Customs to raise bond limits in some anti-dumping cases

Customs to raise bond limits in some anti-dumping cases

WASHINGTON -- Customs and Border Protection is raising the continuous bond amounts on food and fish imports to assure that it has sufficient funds on hand to collect anti-dumping duties against those commodities, Commissioner Robert C. Bonner announced on Friday.

"This will put us in a far better position to make sure that when anti-dumping duties are assessed, we will be able to collect a much greater percentage of those duties than has been the case in the recent past," Bonner said.

Collecting anti-dumping duties on agriculture and aquaculture has been problematic over the past two or three years, Bonner said, costing the agency $130 million in uncollectible duties from importers in 2003 alone.

Anti-dumping duties are punitive assessments that the government imposes on products that are sold in the U.S. at prices below the exporting nation's cost of production. The Commerce Department determines when to impose anti-dumping duties, Customs collects the revenue.

In most cases, Bonner said the importer posted the minimum that was required for a continuous bond, usually 10 percent of the duties. Those bonds were insufficient to cover the additional revenue that Customs demanded on liquidation of dumped goods. In a recent cases dumped garlic was at 376 percent, and imported crawfish at 201 percent of value.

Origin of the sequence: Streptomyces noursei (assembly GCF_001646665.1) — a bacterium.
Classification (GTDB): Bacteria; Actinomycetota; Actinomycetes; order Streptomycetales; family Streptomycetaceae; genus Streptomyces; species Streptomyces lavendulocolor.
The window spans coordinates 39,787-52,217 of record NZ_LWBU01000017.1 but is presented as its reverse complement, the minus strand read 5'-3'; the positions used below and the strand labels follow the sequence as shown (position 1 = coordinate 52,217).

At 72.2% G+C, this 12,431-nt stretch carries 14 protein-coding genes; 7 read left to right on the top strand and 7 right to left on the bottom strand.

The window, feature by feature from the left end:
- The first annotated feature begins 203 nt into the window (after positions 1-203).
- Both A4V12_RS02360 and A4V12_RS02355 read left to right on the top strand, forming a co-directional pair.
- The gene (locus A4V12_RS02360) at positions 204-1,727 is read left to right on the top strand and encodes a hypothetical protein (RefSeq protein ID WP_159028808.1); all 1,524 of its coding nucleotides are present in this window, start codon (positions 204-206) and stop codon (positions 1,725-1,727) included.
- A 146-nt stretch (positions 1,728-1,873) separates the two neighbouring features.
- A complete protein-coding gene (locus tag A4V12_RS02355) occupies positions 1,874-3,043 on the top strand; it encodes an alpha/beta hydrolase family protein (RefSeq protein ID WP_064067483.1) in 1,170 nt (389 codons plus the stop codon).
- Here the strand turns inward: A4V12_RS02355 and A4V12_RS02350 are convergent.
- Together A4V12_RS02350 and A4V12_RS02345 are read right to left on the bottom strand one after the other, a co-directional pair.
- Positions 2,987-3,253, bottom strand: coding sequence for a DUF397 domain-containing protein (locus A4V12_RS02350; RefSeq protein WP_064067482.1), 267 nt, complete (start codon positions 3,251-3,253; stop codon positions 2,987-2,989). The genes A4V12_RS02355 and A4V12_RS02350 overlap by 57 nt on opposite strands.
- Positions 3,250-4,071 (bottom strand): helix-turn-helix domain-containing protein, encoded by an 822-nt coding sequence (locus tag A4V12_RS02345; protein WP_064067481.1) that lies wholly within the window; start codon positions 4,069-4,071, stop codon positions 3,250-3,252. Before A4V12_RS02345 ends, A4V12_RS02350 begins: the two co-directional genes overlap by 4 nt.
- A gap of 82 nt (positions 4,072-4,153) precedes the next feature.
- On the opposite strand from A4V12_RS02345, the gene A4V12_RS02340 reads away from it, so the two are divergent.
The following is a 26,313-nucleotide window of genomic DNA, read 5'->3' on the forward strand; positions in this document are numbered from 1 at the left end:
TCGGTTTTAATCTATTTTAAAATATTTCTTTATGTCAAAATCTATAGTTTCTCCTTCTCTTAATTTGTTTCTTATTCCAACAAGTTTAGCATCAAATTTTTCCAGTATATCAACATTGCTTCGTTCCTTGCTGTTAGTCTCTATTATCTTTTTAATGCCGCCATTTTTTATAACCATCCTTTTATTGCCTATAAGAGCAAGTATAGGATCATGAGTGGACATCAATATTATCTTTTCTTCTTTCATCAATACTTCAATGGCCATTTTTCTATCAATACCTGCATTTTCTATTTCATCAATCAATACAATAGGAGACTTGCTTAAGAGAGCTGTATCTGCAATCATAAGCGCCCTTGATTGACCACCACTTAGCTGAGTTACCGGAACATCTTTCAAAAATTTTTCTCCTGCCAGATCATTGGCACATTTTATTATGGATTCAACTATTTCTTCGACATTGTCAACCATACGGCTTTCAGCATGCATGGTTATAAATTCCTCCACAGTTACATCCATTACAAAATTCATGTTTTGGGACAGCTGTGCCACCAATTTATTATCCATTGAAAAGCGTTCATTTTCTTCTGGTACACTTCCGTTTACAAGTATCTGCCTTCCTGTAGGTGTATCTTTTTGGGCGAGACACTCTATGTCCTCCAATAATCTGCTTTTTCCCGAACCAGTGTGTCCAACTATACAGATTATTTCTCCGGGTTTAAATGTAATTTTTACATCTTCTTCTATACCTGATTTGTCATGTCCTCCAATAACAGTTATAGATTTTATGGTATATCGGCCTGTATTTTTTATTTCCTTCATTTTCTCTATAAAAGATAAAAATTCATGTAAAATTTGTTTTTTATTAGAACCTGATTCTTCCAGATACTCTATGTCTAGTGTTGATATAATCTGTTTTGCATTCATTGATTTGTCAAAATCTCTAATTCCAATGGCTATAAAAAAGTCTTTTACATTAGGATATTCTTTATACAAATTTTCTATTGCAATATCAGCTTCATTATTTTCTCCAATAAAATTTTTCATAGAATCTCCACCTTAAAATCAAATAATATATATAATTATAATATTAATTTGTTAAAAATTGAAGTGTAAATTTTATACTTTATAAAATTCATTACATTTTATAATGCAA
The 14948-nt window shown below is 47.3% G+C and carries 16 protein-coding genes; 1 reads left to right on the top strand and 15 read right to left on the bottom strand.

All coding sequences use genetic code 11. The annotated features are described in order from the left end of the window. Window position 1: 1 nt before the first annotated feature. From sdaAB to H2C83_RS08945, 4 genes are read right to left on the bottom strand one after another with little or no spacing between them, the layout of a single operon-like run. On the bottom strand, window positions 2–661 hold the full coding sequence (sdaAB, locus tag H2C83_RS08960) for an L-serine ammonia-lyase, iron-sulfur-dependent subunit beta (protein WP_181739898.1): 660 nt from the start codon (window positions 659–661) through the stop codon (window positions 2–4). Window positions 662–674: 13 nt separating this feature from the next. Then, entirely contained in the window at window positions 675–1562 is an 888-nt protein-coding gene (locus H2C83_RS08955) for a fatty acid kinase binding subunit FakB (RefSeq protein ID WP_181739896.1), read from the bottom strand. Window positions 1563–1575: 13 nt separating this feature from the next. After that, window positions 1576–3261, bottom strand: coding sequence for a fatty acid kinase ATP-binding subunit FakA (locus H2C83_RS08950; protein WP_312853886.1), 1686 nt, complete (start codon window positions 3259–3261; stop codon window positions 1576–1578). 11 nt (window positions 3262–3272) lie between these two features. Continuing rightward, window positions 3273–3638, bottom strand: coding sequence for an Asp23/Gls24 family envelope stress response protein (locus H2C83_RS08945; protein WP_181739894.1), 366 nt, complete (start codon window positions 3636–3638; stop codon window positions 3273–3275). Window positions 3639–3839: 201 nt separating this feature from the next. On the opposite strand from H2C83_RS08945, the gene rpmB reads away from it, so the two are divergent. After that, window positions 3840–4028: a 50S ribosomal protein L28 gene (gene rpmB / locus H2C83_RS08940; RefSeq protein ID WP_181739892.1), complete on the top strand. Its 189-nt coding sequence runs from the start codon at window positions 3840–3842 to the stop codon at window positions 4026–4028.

Under current law commonly known as the Byrd Amendment, duties Customs collects are distributed to U.S. companies that have been harmed by unfair foreign competition. Customs distributed some $330 million it collected last year in anti-dumping cases.

Just recently the International Trade Commission determined that shrimp from China and Vietnam were being dumped on the U.S. market. However, Bonner said that the same bond amounts could be required for shrimp from other countries, including Thailand, Ecuador, and India.